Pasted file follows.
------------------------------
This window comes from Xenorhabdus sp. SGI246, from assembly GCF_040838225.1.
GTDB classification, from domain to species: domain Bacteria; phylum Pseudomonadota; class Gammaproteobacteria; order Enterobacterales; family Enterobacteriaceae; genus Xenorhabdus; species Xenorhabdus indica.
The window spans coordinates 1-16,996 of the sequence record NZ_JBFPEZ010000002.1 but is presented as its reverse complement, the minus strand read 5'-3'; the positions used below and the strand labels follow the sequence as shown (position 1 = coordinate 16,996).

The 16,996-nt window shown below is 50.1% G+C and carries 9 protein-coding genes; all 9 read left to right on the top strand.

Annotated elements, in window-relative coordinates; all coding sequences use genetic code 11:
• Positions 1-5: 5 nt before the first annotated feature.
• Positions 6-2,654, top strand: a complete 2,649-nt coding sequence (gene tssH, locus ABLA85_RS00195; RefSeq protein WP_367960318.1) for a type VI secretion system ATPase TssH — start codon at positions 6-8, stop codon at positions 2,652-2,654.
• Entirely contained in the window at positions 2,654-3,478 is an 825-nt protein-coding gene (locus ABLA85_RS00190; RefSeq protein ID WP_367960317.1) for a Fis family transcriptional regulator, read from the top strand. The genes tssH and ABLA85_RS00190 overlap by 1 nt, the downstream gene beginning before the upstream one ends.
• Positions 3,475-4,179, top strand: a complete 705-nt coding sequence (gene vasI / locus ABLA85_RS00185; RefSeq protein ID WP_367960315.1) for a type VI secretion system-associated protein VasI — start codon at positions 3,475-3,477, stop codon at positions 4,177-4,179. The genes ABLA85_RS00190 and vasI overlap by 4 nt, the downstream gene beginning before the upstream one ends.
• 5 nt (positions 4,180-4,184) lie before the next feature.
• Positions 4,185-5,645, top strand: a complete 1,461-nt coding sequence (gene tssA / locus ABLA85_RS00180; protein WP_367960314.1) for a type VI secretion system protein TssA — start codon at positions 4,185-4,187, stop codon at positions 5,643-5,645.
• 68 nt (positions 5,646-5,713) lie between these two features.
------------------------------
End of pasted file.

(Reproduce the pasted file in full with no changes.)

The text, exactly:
This window comes from Xenorhabdus sp. SGI246, from assembly GCF_040838225.1.
GTDB classification, from domain to species: domain Bacteria; phylum Pseudomonadota; class Gammaproteobacteria; order Enterobacterales; family Enterobacteriaceae; genus Xenorhabdus; species Xenorhabdus indica.
The window spans coordinates 1-16,996 of the sequence record NZ_JBFPEZ010000002.1 but is presented as its reverse complement, the minus strand read 5'-3'; the positions used below and the strand labels follow the sequence as shown (position 1 = coordinate 16,996).

The 16,996-nt window shown below is 50.1% G+C and carries 9 protein-coding genes; all 9 read left to right on the top strand.

Annotated elements, in window-relative coordinates; all coding sequences use genetic code 11:
• Positions 1-5: 5 nt before the first annotated feature.
• Positions 6-2,654, top strand: a complete 2,649-nt coding sequence (gene tssH, locus ABLA85_RS00195; RefSeq protein WP_367960318.1) for a type VI secretion system ATPase TssH — start codon at positions 6-8, stop codon at positions 2,652-2,654.
• Entirely contained in the window at positions 2,654-3,478 is an 825-nt protein-coding gene (locus ABLA85_RS00190; RefSeq protein ID WP_367960317.1) for a Fis family transcriptional regulator, read from the top strand. The genes tssH and ABLA85_RS00190 overlap by 1 nt, the downstream gene beginning before the upstream one ends.
• Positions 3,475-4,179, top strand: a complete 705-nt coding sequence (gene vasI / locus ABLA85_RS00185; RefSeq protein ID WP_367960315.1) for a type VI secretion system-associated protein VasI — start codon at positions 3,475-3,477, stop codon at positions 4,177-4,179. The genes ABLA85_RS00190 and vasI overlap by 4 nt, the downstream gene beginning before the upstream one ends.
• 5 nt (positions 4,180-4,184) lie before the next feature.
• Positions 4,185-5,645, top strand: a complete 1,461-nt coding sequence (gene tssA / locus ABLA85_RS00180; protein WP_367960314.1) for a type VI secretion system protein TssA — start codon at positions 4,185-4,187, stop codon at positions 5,643-5,645.
• 68 nt (positions 5,646-5,713) lie between these two features.